Study: Ocular Fluid Nitrate Concentrations in Foals

One dilemma in diagnosing nitrate/nitrite-induced abortions in foals is the lack of well-established normal reference ranges for ocular fluid (eyeball fluid) nitrate/nitrite concentrations. The purpose of the study reported here was to establish a normal reference range for these concentrations in aborted, stillborn, and neonatal foals that died in Central Kentucky.

In cattle, excessive nitrate or nitrite exposure can lead to poisoning and subsequent abortions in pregnant animals. Nitrate/nitrite poisoning is caused by ingesting large amounts of nitrate or nitrite in heavily fertilized forages or nitrate-accumulating weeds, consuming nitrate-containing fertilizers, or ingesting nitrate/nitrite contaminated water.

Nitrate/nitrite poisoning is fairly common in cattle and is always a consideration when abortions occur. To determine if a bovine abortion is the result of excessive nitrate/nitrite exposure, a veterinarian can test the fetal ocular fluid for nitrate/nitrite concentrations. Some nitrate is present naturally in cattle’s ocular fluid, as nitrate is a natural component of the plants they eat. Normal fetal and neonatal ocular fluid nitrate concentrations in cattle can extend up to 25 ppm (parts per million); concentrations greater than this can be associated with nitrate-induced abortions. Nitrite is normally not present in ocular fluid unless bacterial conversion of nitrate to nitrite has occurred postmortem.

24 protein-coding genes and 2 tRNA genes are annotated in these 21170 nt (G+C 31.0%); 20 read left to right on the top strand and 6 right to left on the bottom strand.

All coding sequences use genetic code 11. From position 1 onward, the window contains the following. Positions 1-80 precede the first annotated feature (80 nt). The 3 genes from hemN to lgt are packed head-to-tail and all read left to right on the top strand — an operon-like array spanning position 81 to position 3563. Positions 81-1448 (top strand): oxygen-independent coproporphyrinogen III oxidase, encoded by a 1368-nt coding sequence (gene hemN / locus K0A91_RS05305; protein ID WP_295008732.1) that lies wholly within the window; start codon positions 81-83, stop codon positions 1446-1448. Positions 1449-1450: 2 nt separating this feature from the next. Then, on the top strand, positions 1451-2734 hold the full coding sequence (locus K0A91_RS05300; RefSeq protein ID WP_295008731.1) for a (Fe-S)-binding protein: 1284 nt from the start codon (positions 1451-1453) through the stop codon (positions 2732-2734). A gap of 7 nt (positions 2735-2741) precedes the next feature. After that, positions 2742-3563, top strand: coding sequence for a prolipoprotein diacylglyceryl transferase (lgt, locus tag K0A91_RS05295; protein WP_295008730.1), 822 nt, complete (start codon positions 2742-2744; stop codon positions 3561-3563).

In horses, nitrate/nitrite poisoning is very rare and related abortions are even less frequently reported. Some studies indicate that pregnant mares can safely ingest forages with at least twice the amount of nitrate that can cause acute poisoning and death in cattle, with no adverse effects or abortions. However, exposure to extremely high concentrations of nitrate or nitrite in forages or contaminated water could potentially cause abortion.

In this study researchers collected ocular fluid from 61 aborted or neonatal foals submitted to the University of Kentucky Veterinary Diagnostic Laboratory for postmortem examinations in the spring of 2011. Nitrate and nitrite concentrations were determined by ion chromatography (a process that separates ions based on their charge).

Results revealed that the ocular fluid nitrate concentrations ranged from less than 5 ppm up to 12.8 ppm, with a mean of 7.8 ppm and a median of 7.4 ppm. Nitrite was not detected in any of the samples (minimum level of quantitation: 1 ppm). Thoroughbreds were overrepresented (48 foals). Causes of death included various types of infectious placentitis (inflammation of the placenta), dystocia (difficult birth)-related conditions, congenital deformities, equine herpesvirus type 1 infection, premature placental separation, uterine torsion, as well as four cases with no identifiable diagnosis. Ultimately, none of the diagnoses were associated with excessive nitrate/nitrite exposure. Factors such as age, breed, sex, gestation length, month of abortion, or diagnosis were not correlated with ocular fluid nitrate concentration.

In conclusion, these results indicate that fetal, stillborn, and neonatal foals dying from causes other than nitrate poisoning normally have ocular fluid nitrate concentrations that extend up to 12.8 pm. Additional investigations are under way, with analyses of ocular fluid from additional foals over a two-year period of time planned.

This information was obtained from the research abstract "Ocular fluid nitrate and nitrite concentrations in aborted, stillborn, and newborn equines," by Cynthia L. Gaskill, DVM, PhD, and Lori L. Smith, PhD; University of Kentucky Veterinary Diagnostic Laboratory; Proceedings of the American Association of Veterinary Laboratory Diagnosticians Annual Conference, Buffalo, 2011; p. 56.

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